EDITORIAL: The times that try PR's inherent value - This ismake-or-break period for the PR industry's reputation - and of allpeople, we should understand what that means

In this issue, you can read about a host of public relations people

who have already made the industry - even their whole country -

incredibly proud. Witness Mark Ackermann's tale of his recent work at

Saint Vincent's Hospital (p. 12), Robyn Massey's efforts to help out her

former colleagues at Windows on the World (news), or Steve Goldstein's

account of how last week's events impacted The Wall Street Journal (p.


Indeed, it should make you proud to read any of the stories describing

how communications teams are helping limit damage to the thousands of

businesses reeling from the aftershock of September 11.

But there are also a few whose thoughtless actions threaten to detract

from the impressive efforts of their peers. CNN's New York publicity

department has already come under fire for its efforts to push a ratings

story to the press.

(Although, one can argue that it's a valid story if handled the right

way, as it offers a gauge as to how many Americans wanted information on

the tragedy.) But the worst culprits are those who are trying, in the

most shockingly transparent ways, to use the tragedy as an opportunity

for clients.

You've probably spotted some of the releases in question: "Among all

this terrible news, there is some good news for the customers of savings

bank X, which is offering a special loan rate"; "Real estate company X

has lots of prime space for displaced companies"; or, "Now is the time

to look after your well-being, with well-being food products from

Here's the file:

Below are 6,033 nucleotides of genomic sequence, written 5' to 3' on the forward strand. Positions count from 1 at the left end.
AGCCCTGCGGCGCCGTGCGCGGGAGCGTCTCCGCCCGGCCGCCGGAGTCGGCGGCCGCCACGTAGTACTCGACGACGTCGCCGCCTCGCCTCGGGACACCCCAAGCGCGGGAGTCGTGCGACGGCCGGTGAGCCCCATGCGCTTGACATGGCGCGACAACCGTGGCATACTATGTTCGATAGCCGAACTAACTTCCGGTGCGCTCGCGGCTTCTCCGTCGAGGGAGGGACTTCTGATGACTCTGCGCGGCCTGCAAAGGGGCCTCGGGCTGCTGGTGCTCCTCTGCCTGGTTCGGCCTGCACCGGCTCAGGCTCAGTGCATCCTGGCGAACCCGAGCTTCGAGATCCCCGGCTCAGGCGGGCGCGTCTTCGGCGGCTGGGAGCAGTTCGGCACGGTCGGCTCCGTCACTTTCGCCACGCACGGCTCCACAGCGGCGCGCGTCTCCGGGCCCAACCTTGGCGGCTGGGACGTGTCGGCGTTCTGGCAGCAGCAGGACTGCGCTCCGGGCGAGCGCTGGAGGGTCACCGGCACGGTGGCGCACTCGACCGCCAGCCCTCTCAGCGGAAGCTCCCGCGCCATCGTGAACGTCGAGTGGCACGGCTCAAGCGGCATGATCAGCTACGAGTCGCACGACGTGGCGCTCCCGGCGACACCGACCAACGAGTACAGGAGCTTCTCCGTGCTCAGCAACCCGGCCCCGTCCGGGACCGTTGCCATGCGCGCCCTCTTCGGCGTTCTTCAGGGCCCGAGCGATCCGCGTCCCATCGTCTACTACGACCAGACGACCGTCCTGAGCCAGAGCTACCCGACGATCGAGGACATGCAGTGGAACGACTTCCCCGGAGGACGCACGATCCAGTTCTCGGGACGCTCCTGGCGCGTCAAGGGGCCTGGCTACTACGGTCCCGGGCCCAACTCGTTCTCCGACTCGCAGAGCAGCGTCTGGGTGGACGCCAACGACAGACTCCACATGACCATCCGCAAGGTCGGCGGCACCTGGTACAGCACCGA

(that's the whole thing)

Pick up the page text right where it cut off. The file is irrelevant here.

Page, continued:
company X."

Of course, business has to go on. But PR execs reaching out to people in

New York and Washington, DC must remember that there is a line between

caring and being crass, or as John Schwartz of The New York Times put

it, between "pitching in and pitching for business."

Can you really blame Steve Goldstein when he says he was a little

"disconcerted" to receive calls on Tuesday and Wednesday from PR

companies offering crisis counseling at the usual prices? An offer of

pro-bono work might have been accepted as a nice gesture; it might even

have led to a long, trusting, and - for the agency in question -

profitable relationship. But we're talking about a man who might have

lost colleagues, friends, or even family. He was highly unlikely to be

receptive to people pitching for business.

Now is a great time for PR practitioners to build new relationships, to

prove how invaluable they are for clients, and to raise their stature in

society. But as Richard Edelman pointed out last week, "You do these

things because you want to, not because you want to take credit."

There is lots of advice in this issue from PR executives suggesting how

to get back to business, but surely the most important thing is to

think. Hard. Many in the media enjoy taking a potshot at the "flacks."

Now is PR's chance to make them eat their words rather than fuel their


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